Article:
As stated in Stellar Motions
, the motion of a star relative to the Sun is referred to as its space velocity
, and is divided into its radial velocity
toward or away from the Sun, and its tangential velocity
perpendicular to the radial velocity (hence, in the plane of the "sky"), as shown in the diagram below:
Measuring Radial Velocities
Radial velocity is measured in terms of the change in the distance from the sun to the star. If this is increasing (the star is moving away from us), the radial velocity is positive; if it is decreasing (the star is moving toward us), the radial velocity is negative. We cannot use the radial velocity to decide whether the star is "really" moving toward or away from the Sun or vice-versa; what it measures is the relative
motion of the Sun and star. To measure some kind of absolute
motion in space we would have to define a reference frame based (for example) on the average motion of stars in our vicinity. This would involve a tremendous amount of work, and as we learn more might prove to be no more useful.
The radial velocity of a star is measured by the Doppler Effect its motion produces in its spectrum, and unlike the tangential velocity or proper motion, which may take decades or millennia to measure, is more or less instantly determined by measuring the wavelengths of absorption lines in its spectrum. This can be accomplished regardless of the star's distance from the Sun, providing that it is bright enough to observe its spectrum in the first place. The only way that the star's distance affects the measurement is that the further away it is the fainter it appears, and the longer it takes to collect enough light to observe its spectrum. For the small radial velocities observed for stars in our own Galaxy the percentage change in the wavelengths emitted by the star, compared to their normal wavelengths, is the same as the star's radial velocity as a percentage of the speed of light. For instance, if the wavelengths are 1/10th of 1 percent less than normal, the star is moving toward us (or we are moving toward it) at 1/10th of 1 percent of the speed of light, or about 100 km/sec (which is actually a fairly high value); if the same percentage change were observed, but at a wavelength longer than normal, the star would be moving away from us at that speed.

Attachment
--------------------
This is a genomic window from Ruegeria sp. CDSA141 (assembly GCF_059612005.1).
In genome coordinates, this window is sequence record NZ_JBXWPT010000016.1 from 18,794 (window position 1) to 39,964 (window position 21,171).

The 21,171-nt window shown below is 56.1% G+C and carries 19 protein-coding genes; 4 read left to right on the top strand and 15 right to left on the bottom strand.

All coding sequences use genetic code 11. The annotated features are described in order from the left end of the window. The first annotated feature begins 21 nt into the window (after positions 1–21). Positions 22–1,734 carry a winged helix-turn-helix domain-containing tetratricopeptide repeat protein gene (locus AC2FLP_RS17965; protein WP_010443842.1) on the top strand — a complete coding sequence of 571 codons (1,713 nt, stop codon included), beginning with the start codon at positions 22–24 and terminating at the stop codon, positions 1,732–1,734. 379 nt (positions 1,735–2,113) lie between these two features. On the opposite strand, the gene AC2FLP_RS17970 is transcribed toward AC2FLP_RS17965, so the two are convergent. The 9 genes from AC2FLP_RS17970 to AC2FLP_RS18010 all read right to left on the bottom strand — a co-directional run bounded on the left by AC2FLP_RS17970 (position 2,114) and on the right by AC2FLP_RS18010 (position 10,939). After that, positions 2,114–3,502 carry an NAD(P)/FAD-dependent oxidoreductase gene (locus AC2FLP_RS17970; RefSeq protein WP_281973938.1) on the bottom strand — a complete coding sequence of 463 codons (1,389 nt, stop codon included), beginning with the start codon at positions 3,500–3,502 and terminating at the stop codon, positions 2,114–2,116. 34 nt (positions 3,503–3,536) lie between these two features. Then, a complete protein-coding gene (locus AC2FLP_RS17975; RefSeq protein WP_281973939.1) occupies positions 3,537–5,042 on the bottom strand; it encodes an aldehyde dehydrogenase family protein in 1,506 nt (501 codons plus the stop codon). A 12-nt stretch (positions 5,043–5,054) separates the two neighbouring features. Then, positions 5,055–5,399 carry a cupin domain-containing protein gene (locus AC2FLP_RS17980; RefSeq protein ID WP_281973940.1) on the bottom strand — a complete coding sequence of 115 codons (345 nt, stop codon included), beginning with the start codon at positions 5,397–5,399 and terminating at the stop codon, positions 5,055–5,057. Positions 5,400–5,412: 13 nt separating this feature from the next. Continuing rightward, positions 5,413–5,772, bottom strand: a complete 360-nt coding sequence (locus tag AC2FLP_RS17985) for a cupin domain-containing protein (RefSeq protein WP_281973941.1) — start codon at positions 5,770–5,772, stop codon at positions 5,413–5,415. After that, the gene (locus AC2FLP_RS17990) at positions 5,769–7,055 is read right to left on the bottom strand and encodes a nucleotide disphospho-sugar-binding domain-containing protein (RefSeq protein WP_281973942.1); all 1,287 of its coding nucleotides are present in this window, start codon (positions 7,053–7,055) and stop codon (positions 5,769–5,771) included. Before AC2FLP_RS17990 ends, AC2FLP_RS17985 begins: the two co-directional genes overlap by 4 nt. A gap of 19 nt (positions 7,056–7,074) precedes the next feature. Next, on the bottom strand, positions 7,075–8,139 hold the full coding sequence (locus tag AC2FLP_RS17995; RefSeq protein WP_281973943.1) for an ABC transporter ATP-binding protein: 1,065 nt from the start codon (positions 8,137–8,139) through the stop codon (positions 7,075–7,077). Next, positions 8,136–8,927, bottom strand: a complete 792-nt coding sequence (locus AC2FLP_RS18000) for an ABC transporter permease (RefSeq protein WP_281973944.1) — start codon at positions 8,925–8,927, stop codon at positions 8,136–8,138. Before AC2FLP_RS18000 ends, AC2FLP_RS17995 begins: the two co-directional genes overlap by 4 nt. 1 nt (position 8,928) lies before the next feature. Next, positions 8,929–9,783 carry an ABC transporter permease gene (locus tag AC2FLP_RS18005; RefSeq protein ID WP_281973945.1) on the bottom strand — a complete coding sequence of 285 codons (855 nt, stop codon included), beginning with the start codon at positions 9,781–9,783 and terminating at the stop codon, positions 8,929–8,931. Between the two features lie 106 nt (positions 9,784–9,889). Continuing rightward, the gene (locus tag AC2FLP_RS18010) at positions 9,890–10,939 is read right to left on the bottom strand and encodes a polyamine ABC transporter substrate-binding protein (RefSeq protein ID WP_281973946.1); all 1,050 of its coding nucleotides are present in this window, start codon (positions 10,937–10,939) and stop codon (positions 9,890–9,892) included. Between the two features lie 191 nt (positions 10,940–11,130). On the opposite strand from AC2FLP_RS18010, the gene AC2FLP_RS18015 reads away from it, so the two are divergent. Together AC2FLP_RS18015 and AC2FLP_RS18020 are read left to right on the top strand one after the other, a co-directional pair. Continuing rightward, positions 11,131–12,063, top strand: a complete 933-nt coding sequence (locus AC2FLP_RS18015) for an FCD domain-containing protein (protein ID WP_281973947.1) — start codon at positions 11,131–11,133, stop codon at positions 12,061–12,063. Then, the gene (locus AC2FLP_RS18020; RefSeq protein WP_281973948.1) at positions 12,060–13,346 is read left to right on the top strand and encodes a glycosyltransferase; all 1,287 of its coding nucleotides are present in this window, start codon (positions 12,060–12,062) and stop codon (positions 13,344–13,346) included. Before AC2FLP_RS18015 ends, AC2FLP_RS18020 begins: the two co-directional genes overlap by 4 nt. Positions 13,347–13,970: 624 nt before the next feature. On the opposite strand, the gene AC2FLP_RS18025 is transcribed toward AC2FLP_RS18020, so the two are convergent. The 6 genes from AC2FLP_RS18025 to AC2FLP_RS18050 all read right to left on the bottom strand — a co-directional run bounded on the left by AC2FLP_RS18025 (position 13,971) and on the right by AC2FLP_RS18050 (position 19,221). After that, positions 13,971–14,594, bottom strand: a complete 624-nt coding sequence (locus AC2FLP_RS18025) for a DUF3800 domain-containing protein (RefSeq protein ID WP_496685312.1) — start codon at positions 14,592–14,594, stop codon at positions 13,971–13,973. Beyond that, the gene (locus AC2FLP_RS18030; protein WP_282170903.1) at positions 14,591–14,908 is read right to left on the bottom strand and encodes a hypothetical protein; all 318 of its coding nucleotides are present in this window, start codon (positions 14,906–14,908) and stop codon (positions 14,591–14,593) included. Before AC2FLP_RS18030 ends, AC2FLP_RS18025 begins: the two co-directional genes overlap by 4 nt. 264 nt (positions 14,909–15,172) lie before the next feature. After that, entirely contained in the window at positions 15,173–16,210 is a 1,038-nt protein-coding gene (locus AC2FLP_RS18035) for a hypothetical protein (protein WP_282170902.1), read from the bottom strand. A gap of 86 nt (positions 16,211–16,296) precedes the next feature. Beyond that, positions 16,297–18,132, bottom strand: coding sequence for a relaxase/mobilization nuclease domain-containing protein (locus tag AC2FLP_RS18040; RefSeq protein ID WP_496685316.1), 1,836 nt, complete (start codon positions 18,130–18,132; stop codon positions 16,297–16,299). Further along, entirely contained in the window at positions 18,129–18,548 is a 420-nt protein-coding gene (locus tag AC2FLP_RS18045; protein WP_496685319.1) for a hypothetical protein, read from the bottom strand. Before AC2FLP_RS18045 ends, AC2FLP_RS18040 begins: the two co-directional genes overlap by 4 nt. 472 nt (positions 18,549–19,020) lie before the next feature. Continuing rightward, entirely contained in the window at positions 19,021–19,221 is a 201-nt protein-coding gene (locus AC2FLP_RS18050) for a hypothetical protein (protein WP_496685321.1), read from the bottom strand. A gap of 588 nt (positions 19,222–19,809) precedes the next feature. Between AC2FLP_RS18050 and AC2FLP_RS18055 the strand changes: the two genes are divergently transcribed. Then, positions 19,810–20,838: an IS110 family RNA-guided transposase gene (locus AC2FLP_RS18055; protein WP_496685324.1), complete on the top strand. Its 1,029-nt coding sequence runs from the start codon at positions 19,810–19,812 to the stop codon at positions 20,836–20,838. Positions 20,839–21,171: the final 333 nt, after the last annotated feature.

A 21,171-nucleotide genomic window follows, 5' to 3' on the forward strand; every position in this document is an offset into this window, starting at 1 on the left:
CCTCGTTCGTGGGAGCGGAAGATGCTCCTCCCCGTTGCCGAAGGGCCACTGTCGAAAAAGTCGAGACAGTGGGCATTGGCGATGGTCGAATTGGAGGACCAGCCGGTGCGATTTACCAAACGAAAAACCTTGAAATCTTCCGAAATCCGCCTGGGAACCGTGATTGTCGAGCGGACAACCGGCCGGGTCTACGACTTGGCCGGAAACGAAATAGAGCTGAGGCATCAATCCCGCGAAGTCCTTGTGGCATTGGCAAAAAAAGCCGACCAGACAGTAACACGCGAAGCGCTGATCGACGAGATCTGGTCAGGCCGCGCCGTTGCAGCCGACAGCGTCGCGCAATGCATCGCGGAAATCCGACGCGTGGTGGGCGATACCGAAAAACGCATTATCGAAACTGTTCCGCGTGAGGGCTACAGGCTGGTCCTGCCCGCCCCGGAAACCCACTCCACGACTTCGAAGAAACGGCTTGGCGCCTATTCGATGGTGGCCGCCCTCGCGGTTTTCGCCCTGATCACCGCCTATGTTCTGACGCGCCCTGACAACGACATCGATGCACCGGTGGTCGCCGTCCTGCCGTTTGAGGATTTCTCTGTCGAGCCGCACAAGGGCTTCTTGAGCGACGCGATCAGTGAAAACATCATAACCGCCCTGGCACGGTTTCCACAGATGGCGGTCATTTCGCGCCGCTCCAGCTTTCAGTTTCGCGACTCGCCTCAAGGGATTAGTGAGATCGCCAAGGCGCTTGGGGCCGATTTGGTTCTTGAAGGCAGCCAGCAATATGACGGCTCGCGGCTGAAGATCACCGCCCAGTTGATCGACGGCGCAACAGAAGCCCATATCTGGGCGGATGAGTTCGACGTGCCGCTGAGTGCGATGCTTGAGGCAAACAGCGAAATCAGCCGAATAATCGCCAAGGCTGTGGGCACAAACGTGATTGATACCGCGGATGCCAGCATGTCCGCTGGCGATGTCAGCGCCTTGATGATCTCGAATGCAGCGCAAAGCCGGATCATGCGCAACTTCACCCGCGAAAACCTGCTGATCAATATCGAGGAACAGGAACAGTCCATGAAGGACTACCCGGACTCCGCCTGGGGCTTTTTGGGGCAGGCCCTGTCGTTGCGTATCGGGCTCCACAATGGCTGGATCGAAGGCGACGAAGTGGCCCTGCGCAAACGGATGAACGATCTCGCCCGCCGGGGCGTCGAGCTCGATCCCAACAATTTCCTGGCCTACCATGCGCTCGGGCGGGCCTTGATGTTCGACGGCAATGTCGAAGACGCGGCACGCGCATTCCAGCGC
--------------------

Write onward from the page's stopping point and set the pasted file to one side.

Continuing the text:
Unlike proper motion, which can only be measured for nearby objects, radial velocities can be measured for any object, even the most distant galaxies ever observed. Because of the expansion of the Universe, distant galaxies may be receding from us at thousands or even tens of thousands of km/sec. In such cases the percentage change in the normal wavelength is not
the same as the actual recessional velocity (a term used in place of radial velocity when the distance is so large that objects at that distance are always "receding" from us), and special relativistic calculations have to be used. As an example, in the NGC/IC/PGC catalogs
on this site, if the recessional velocity exceeds 7000 km/sec (a little over 2% of the speed of light) I list a distance calculated from the percentage change in wavelength, then the more accurate distance calculated using relativistic corrections.
Topics to be added or linked to at a later date
Background Physics: The Doppler Effect
(Discussion of the Doppler Effect, and how it can be used to measure radial velocities; merely hinted at above.)
(Discussion of correcting for the Earth's orbital motion)
(Discussion of correcting for perturbations of our motion, e.g. due to the Moon)
(Discussion of correcting for the elliptical shape of our orbit, with a notable historical oversight)
Radial Velocities in Multiple Star Systems
(Discussion of variable radial velocities, and their causes: lead-in to Spectroscopic Binaries)
(discussion of using radial velocities to determine the masses of stars, clusters of stars, and galaxies)
Radial Velocities in the Universe
(Discussion of the radial velocities of galaxies: lead-in to The Expansion of the Universe)